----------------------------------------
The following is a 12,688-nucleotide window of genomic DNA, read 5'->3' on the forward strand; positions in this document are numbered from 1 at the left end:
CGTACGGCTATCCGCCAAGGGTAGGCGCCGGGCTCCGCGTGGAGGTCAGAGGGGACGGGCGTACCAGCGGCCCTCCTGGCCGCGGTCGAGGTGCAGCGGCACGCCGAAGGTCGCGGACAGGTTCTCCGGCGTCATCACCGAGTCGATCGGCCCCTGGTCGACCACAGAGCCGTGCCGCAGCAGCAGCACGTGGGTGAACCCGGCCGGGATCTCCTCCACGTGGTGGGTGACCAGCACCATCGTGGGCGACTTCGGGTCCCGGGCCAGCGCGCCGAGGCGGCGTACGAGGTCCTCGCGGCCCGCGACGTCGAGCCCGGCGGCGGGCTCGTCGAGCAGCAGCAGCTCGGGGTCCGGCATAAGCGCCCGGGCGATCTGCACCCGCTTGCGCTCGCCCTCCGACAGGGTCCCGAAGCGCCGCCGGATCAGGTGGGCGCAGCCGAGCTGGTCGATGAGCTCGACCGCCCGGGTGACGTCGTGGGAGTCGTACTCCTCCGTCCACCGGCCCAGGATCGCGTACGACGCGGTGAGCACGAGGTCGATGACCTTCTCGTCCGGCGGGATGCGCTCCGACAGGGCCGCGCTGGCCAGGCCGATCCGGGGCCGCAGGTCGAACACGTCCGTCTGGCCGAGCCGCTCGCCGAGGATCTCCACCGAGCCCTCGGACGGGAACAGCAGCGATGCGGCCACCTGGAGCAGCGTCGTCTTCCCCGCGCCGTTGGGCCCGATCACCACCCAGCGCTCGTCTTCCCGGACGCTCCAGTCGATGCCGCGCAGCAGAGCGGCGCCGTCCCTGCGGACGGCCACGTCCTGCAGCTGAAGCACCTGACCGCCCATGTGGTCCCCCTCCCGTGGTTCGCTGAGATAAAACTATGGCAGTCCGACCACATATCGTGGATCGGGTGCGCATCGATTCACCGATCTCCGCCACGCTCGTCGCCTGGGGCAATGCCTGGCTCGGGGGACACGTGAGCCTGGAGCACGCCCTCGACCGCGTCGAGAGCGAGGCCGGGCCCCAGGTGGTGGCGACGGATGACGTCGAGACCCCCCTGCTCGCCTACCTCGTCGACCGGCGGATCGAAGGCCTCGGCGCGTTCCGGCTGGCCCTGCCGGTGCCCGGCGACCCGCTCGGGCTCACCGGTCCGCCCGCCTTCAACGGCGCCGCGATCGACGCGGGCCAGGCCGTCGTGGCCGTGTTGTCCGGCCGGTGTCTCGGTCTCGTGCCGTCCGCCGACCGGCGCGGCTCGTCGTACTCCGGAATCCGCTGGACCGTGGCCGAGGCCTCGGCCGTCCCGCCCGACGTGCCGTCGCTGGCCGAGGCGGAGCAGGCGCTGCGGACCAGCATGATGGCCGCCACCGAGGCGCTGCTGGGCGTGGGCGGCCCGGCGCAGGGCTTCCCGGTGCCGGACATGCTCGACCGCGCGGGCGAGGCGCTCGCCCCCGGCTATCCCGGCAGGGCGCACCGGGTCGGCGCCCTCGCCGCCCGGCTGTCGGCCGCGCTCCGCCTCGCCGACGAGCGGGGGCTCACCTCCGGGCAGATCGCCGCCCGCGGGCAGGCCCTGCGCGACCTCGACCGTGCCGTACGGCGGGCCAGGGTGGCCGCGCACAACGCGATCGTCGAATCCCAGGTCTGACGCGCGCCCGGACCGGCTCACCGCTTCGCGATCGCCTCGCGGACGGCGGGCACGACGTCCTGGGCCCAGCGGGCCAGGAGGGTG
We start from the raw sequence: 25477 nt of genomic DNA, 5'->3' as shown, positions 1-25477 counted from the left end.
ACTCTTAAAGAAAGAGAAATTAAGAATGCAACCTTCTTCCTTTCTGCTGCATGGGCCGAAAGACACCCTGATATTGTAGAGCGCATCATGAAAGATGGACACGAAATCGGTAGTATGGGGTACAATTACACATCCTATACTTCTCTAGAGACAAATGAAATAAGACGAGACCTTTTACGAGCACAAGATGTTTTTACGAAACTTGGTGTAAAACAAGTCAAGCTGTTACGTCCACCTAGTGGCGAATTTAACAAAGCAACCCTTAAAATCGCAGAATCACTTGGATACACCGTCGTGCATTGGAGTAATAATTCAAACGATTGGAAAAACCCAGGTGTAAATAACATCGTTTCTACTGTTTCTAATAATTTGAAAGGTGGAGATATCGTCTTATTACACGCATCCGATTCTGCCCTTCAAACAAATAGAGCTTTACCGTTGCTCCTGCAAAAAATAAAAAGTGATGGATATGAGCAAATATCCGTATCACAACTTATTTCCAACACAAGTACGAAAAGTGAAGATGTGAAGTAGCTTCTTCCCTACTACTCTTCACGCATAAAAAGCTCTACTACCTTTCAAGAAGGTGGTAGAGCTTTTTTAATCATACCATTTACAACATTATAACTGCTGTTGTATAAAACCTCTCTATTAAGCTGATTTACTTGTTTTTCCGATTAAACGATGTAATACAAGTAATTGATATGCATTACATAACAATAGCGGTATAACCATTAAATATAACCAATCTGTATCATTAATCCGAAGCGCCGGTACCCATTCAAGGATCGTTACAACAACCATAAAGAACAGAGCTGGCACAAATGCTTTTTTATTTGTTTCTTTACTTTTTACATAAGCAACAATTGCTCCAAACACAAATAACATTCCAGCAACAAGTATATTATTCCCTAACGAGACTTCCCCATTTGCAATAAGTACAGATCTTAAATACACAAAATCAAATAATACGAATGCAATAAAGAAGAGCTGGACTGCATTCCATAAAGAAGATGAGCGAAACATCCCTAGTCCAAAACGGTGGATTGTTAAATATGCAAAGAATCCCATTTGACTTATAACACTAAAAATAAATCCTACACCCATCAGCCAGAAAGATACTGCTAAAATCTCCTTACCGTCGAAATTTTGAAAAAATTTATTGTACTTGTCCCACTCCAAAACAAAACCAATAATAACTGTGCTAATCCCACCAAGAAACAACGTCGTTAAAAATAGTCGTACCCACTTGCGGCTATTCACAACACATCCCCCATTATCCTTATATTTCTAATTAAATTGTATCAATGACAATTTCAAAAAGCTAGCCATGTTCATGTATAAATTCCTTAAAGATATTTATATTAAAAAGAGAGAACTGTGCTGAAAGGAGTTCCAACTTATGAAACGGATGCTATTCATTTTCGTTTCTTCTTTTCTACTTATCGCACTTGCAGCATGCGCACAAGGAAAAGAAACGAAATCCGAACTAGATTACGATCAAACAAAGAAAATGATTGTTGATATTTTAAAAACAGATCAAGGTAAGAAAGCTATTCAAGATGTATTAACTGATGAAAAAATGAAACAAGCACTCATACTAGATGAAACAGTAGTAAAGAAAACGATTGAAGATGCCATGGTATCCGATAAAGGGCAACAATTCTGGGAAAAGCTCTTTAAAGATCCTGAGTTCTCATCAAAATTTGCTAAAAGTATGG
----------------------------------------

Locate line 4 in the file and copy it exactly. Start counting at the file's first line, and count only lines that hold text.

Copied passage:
ACTCTTAAAGAAAGAGAAATTAAGAATGCAACCTTCTTCCTTTCTGCTGCATGGGCCGAAAGACACCCTGATATTGTAGAGCGCATCATGAAAGATGGACACGAAATCGGTAGTATGGGGTACAATTACACATCCTATACTTCTCTAGAGACAAATGAAATAAGACGAGACCTTTTACGAGCACAAGATGTTTTTACGAAACTTGGTGTAAAACAAGTCAAGCTGTTACGTCCACCTAGTGGCGAATTTAACAAAGCAACCCTTAAAATCGCAGAATCACTTGGATACACCGTCGTGCATTGGAGTAATAATTCAAACGATTGGAAAAACCCAGGTGTAAATAACATCGTTTCTACTGTTTCTAATAATTTGAAAGGTGGAGATATCGTCTTATTACACGCATCCGATTCTGCCCTTCAAACAAATAGAGCTTTACCGTTGCTCCTGCAAAAAATAAAAAGTGATGGATATGAGCAAATATCCGTATCACAACTTATTTCCAACACAAGTACGAAAAGTGAAGATGTGAAGTAGCTTCTTCCCTACTACTCTTCACGCATAAAAAGCTCTACTACCTTTCAAGAAGGTGGTAGAGCTTTTTTAATCATACCATTTACAACATTATAACTGCTGTTGTATAAAACCTCTCTATTAAGCTGATTTACTTGTTTTTCCGATTAAACGATGTAATACAAGTAATTGATATGCATTACATAACAATAGCGGTATAACCATTAAATATAACCAATCTGTATCATTAATCCGAAGCGCCGGTACCCATTCAAGGATCGTTACAACAACCATAAAGAACAGAGCTGGCACAAATGCTTTTTTATTTGTTTCTTTACTTTTTACATAAGCAACAATTGCTCCAAACACAAATAACATTCCAGCAACAAGTATATTATTCCCTAACGAGACTTCCCCATTTGCAATAAGTACAGATCTTAAATACACAAAATCAAATAATACGAATGCAATAAAGAAGAGCTGGACTGCATTCCATAAAGAAGATGAGCGAAACATCCCTAGTCCAAAACGGTGGATTGTTAAATATGCAAAGAATCCCATTTGACTTATAACACTAAAAATAAATCCTACACCCATCAGCCAGAAAGATACTGCTAAAATCTCCTTACCGTCGAAATTTTGAAAAAATTTATTGTACTTGTCCCACTCCAAAACAAAACCAATAATAACTGTGCTAATCCCACCAAGAAACAACGTCGTTAAAAATAGTCGTACCCACTTGCGGCTATTCACAACACATCCCCCATTATCCTTATATTTCTAATTAAATTGTATCAATGACAATTTCAAAAAGCTAGCCATGTTCATGTATAAATTCCTTAAAGATATTTATATTAAAAAGAGAGAACTGTGCTGAAAGGAGTTCCAACTTATGAAACGGATGCTATTCATTTTCGTTTCTTCTTTTCTACTTATCGCACTTGCAGCATGCGCACAAGGAAAAGAAACGAAATCCGAACTAGATTACGATCAAACAAAGAAAATGATTGTTGATATTTTAAAAACAGATCAAGGTAAGAAAGCTATTCAAGATGTATTAACTGATGAAAAAATGAAACAAGCACTCATACTAGATGAAACAGTAGTAAAGAAAACGATTGAAGATGCCATGGTATCCGATAAAGGGCAACAATTCTGGGAAAAGCTCTTTAAAGATCCTGAGTTCTCATCAAAATTTGCTAAAAGTATGG